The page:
Tasting Notes with Jim Beauregard: Deep, dark reds pair with cooler weatherBy JIM BEAUREGARD October 16. 2018 10:50PM
As the weather becomes cooler, many wine drinkers turn to darker and heavier wines for the fall and winter.
Make no mistake, there are some who will drink wines that are fizzy, white, sweet and pink all year, and there’s certainly nothing wrong with that.
For many, though, the cold weather calls for a deeper wine, and that brings us to the wonderful world of red wines.
Several wine regions come to mind in this regard. Bordeaux, of course, for its rich red blends, but also northern Italy, where one can find Barolo and Amarone.
South America has much to offer as well, as it is the region of the world that appears to be perfecting the making of Malbec, originally part of the Bordeaux blend, but now a standalone in its own right.
And of course there is California. Most of the grapes grown in Europe also find a home there, where one can always find a good Meritage (the California name for a Bordeaux blend), and many other reds as well.
In the past, many German immigrants tended toward cooler climates, and this is one of the reasons we have such good Riesling from the Finger Lakes. Many Italians settled in California and brought their grapes with them. And we must give due credit to the French, who invented the blends and perfected the grapes that so often come to us from the West Coast.
So, with winter in mind, let’s start getting ready with some deep, dark reds.
The Seven Deadly Zins, 2014, Michael David Winery, Lodi, California, $19.99.
I have written about this wine before and am happy to come back to it. Zinfandel has been grown in California for many years, and while it is the same grape, it is planted in different ground. The end result is different, and in this case, delightfully so.
Zinfandel is typically dark, and this one certainly is, for the deep, black core is surrounded by purple wine. Still relatively young, it has a clean nose with red berries and some hints of pepper, with a medium intensity overall.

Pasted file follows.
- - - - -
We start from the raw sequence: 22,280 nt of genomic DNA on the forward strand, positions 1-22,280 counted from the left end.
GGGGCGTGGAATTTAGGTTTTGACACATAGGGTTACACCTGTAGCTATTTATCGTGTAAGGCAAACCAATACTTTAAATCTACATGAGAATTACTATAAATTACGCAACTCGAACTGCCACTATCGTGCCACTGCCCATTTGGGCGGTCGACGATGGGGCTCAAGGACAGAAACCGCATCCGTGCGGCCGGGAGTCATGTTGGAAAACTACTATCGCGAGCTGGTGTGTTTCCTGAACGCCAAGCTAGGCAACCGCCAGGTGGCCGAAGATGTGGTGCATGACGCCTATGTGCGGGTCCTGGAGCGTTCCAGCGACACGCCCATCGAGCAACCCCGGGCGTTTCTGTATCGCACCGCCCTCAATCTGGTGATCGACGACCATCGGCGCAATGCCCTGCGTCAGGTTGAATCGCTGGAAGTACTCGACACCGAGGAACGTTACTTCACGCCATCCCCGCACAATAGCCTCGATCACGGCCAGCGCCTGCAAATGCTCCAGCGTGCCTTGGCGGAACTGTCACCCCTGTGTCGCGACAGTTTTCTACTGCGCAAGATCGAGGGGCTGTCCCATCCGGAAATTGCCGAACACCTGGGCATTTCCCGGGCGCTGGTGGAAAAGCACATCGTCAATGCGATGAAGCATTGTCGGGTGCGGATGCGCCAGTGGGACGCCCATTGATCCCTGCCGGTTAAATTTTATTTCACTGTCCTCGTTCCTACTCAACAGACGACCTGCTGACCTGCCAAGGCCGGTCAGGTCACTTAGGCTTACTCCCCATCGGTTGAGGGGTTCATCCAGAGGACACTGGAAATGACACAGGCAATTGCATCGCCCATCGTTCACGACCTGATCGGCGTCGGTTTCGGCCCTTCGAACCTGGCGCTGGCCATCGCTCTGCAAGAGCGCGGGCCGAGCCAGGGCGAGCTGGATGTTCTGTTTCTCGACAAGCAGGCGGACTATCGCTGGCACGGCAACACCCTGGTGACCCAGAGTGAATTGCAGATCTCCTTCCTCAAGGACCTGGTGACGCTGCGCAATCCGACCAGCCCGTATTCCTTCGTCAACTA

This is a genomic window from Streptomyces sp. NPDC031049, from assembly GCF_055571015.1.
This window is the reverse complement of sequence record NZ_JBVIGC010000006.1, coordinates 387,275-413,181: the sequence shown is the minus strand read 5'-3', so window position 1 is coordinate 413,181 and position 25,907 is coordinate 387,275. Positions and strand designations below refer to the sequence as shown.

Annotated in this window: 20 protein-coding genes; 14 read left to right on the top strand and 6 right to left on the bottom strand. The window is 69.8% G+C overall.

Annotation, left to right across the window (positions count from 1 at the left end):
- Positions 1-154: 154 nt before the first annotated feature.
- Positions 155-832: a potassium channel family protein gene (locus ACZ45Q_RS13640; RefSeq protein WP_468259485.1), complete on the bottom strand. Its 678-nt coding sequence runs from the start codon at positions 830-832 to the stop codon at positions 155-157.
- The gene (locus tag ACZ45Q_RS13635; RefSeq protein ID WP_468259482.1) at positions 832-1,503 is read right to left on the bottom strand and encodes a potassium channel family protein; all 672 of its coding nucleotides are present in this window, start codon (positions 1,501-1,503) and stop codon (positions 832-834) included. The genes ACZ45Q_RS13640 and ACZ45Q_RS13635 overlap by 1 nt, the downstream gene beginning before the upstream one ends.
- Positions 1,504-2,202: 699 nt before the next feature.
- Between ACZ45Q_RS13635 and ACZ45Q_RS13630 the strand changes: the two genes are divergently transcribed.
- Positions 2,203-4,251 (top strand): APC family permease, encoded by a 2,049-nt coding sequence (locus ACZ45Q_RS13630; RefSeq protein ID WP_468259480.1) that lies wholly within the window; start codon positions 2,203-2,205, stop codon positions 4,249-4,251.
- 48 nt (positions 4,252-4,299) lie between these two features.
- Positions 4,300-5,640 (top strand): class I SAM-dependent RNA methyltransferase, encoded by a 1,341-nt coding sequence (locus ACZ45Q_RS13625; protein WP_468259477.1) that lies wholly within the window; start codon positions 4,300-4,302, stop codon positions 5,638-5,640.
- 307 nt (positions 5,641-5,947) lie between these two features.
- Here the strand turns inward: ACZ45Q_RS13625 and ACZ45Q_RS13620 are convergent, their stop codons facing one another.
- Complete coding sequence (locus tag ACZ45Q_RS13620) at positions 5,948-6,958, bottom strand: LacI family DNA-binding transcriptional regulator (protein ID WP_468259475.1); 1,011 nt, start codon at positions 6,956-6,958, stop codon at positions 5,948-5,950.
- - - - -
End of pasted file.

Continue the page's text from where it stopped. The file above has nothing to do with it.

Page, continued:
On the palate it is dry, of medium acidity, tannin, alcohol and body, all very well balanced, and the flavor profile reaches back to the nose but also includes blackberry, hints of raspberry, pencil shavings and a little bit of cedar on the way to the finish. Deep, developing, and a good California Zin.
Azienda Agricola Ca’ del Monte 2009 Amarone della Valpolicella, 15.5 percent alcohol by volume, about $50.
Amarone, as Italian wine lovers know, is one of the great wines of Italy, in this case coming from the northeast in the Veneto.
Amarone is traditionally made from three grapes — Rondinella, Covina and Molinara.
In the making of the wine, the grapes are first dried, which concentrates the flavors. In the end, it takes about twice as many grapes to make a bottle of wine, which means it tends to be more intense than many other types of wine.
This one, in particular, is purple with a pronounced nose of primary food aromas that include red fruit, black fruit and some dried fruit, the latter being classic to an Amarone.
This also is a dry wine, of medium acidity, medium alcohol and medium body. The flavor intensity is medium-plus, and tends to stick with primary fruit flavors that include blackberry, black plum, some red fruit, fig, hints of raisin and just a bit of oak in the background giving it some charred wood flavor. Delicious, and a good celebration wine.
Contact wine and beer writer Jim Beauregard at firstname.lastname@example.org.